The Sixth Dimension

The sixth dimension is to escalate Project management from operation to strategic and executive levels. Also this dimension emphasizes the interaction among project management, strategic alignment, program/portfolio management, organization structure and environment. [4][8][9][10]

The Seventh Dimension

The seventh dimension is to put more focus on external relations/diplomatic perspective, such as “Understanding the Value of Project Management From a Stakeholder’s Perspective” [11]; Politics management and conflict resolution [12]

The Eighth Dimension

The eighth dimension addresses advancing engineering and technology into project management tools. There are too many examples for this. Besides information technology, industrial and process engineering discipline has been introduced to improve project management performance. [12]

“Over the past several years, the trend has been to use every available resource to complete projects on time and budget. This means more partnering projects, both internally and externally. There is a growing need for smaller companies to assist larger ones and take on some of the engineering design work. Consequently, the project work is getting more fragmented and distributed–and more challenging to manage. To better deal with the growing complexity of project work, many companies are investing in highly sophisticated design, engineering and collaborative tools to obtain greater efficiency from their valuable resources.” [12]

Discussion and Conclusion

This literature review consolidates opinions from different authoritative about the near future of project management research from 2008/2009.

In general, to identify new areas for research in project management methodologically, we can

  • Abstractize/organize current pieces in to a high level map. Then we can identify holes that haven’t been figured or do some remapping of the whole system.
  • Pull allied disciplines from traditional management, sociology, history/culture/politics, science and technology.
  • Expend the scope of project management knowledge to new industries or higher organization levels.

Another effective (minimum cost to make maximum profit) approach to identify new research topics can be a problem solving approach. That is to identify problems/ current challenges, investigate the root cause of the problem, and find the most appropriate solution to solve them.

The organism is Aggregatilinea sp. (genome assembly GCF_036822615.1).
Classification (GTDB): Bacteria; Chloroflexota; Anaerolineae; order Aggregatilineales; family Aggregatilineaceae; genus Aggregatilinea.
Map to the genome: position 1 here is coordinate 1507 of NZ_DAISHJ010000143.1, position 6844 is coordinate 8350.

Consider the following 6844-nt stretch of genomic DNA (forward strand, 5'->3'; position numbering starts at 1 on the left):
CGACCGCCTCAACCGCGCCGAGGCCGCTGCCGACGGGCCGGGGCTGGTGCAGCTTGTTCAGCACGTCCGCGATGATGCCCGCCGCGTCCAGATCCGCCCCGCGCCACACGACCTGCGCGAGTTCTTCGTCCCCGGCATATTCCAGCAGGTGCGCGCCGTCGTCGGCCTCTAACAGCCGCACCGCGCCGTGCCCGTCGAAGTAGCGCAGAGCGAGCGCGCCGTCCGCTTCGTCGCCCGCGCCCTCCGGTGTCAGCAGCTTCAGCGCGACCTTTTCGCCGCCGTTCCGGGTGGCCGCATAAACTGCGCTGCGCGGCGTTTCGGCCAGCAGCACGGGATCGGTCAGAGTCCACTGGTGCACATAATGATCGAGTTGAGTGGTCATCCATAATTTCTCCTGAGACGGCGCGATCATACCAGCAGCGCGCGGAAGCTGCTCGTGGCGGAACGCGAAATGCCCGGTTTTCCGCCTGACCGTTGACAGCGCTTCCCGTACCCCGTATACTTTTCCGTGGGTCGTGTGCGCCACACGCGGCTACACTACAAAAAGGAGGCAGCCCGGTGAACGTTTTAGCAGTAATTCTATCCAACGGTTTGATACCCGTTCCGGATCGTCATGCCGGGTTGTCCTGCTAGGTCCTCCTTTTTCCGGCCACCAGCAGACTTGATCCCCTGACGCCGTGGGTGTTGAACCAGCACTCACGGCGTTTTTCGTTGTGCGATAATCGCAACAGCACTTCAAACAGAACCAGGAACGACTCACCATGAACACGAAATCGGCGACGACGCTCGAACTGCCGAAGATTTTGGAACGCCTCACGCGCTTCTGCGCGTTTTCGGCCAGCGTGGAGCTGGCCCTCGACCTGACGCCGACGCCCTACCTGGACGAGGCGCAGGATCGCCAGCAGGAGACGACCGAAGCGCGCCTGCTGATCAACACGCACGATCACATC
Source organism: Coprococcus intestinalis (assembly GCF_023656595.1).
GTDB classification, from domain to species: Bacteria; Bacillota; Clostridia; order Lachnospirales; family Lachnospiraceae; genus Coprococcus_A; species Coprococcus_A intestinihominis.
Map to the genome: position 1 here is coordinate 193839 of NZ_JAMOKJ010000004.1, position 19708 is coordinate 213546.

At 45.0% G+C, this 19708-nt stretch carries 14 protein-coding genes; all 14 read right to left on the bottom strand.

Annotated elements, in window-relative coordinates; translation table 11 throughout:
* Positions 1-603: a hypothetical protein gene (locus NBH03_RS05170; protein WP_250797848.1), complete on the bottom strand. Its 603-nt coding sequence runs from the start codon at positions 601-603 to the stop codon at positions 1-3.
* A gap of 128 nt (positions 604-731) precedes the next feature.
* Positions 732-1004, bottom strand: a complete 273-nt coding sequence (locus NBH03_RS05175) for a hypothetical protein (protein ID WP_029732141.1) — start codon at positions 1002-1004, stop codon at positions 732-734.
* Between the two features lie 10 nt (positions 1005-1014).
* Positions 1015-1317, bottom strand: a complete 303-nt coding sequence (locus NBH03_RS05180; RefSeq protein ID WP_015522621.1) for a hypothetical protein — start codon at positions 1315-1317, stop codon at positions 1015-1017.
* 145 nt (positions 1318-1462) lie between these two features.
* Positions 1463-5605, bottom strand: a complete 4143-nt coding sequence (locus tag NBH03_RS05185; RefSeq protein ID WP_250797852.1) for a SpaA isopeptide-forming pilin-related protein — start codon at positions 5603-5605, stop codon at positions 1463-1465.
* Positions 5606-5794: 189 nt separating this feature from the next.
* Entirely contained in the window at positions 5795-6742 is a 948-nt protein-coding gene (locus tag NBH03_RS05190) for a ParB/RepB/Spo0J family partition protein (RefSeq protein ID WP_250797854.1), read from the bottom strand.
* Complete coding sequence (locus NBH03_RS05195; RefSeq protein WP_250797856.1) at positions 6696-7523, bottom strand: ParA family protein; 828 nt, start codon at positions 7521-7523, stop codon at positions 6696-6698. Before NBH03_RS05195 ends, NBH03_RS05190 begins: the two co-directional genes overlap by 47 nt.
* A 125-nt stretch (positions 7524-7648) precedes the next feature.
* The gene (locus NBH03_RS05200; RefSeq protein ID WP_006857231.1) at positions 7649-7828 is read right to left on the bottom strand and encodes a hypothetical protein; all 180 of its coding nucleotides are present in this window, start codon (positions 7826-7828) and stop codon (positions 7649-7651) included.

[1] Christophe N Bredillet (2008) Exploring Research in Project Management: Nine Schools of Project Management Research (Part 6) Project Management Journal. Sylva: Sep 2008. Vol. 39, Iss. 3; pg. 2, 4 pgs

[2] Lila Carden, Toby Egan. (2008) Does Our Literature Support Sectors Newer to Project Management? The Search for Quality Publications Relevant to Nontraditional Industries Project Management Journal. Sylva: Sep 2008. Vol. 39, Iss. 3; pg. 6, 22 pgs

[3] Chung, Kon Shing Kenneth; Hossain, Liaquat. (2009) Measuring performance of knowledge-intensive workgroups through social networks. Project Management Journal, Jun2009, Vol. 40 Issue 2, p34-58, 25p, 3 charts, 5 diagrams, 1 graph; DOI: 10.1002/pmj.20115; (AN 41331847)

[4] Kwak, Young Hoon; Anbari, Frank T (2009) Availability-impact analysis of project management trends: Perspectives from allied disciplines. By:.. Project Management Journal, Jun2009, Vol. 40 Issue 2, p94-103, 10p, 7 charts, 1 graph; DOI: 10.1002/pmj.20111; (AN 41331848)

[5] Levin, Dr. Ginger. (2009) Fundamentals of effective program management: A process approach based on the global standard. Project Management Journal, Jun2009, Vol. 40 Issue 2, p105-105, 1p, 1 bw; DOI: 10.1002/pmj.20127; (AN 41331841)

[6] Ginger Levin. (2008) Global Project Management: Communication, Collaboration and Management Across Borders Project Management Journal. Sylva: Dec 2008. Vol. 39, Iss. 4; pg. 115, 1 pgs

[7] Greg Indelicato (2008) Project Management Journal. Sylva: Dec 2008. Vol. 39, Iss. 4; pg. 116, 1 pgs Managing Global Development Risk by James M. Hussey and Steven E. Hall Auerbach Publications, 2008

[8] Ingason, Helgi Thor; Jónasson, Haukur Ingi. (2009) Contemporary knowledge and skill requirements in project management Project Management Journal, Jun2009, Vol. 40 Issue 2, p59-69, 11p, 2 charts, 7 diagrams; DOI: 10.1002/pmj.20122; (AN 41331844)

[9] Cooke-Davies, T. J., et. al.,(2009) Project Management Systems: Moving Project Management From an Operational to a Strategic Discipline. Project Management Journal v. 40 no. 1 (March 2009) p. 110-23

[10] Mullaly, M., et. al. (2009), Exploring the Dynamics of Value and Fit: Insights From Project Management. Project Management Journal v. 40 no. 1 (March 2009) p. 124-35

[11] Zhai, L., et. al., (2009), Understanding the Value of Project Management From a Stakeholder’s Perspective: Case Study of Mega-Project Management. Project Management Journal v. 40 no. 1 p. 99-109

[12] Gladden, R. (2009), Managing Politics and Conflict in Projects, Project Management Journal v. 40 no. 1 (March 2009) p. 138

The Author

Eric Tse is an international recognized expert/consultant in Enterprise Access and Identity Management Architecture Design and Implementation. He has been working with international renowned experts in information technology in many prestigious companies. He also pursues research interests in project management, financial models, application/enterprise/solution architectures, compilation technology and philosophy of science.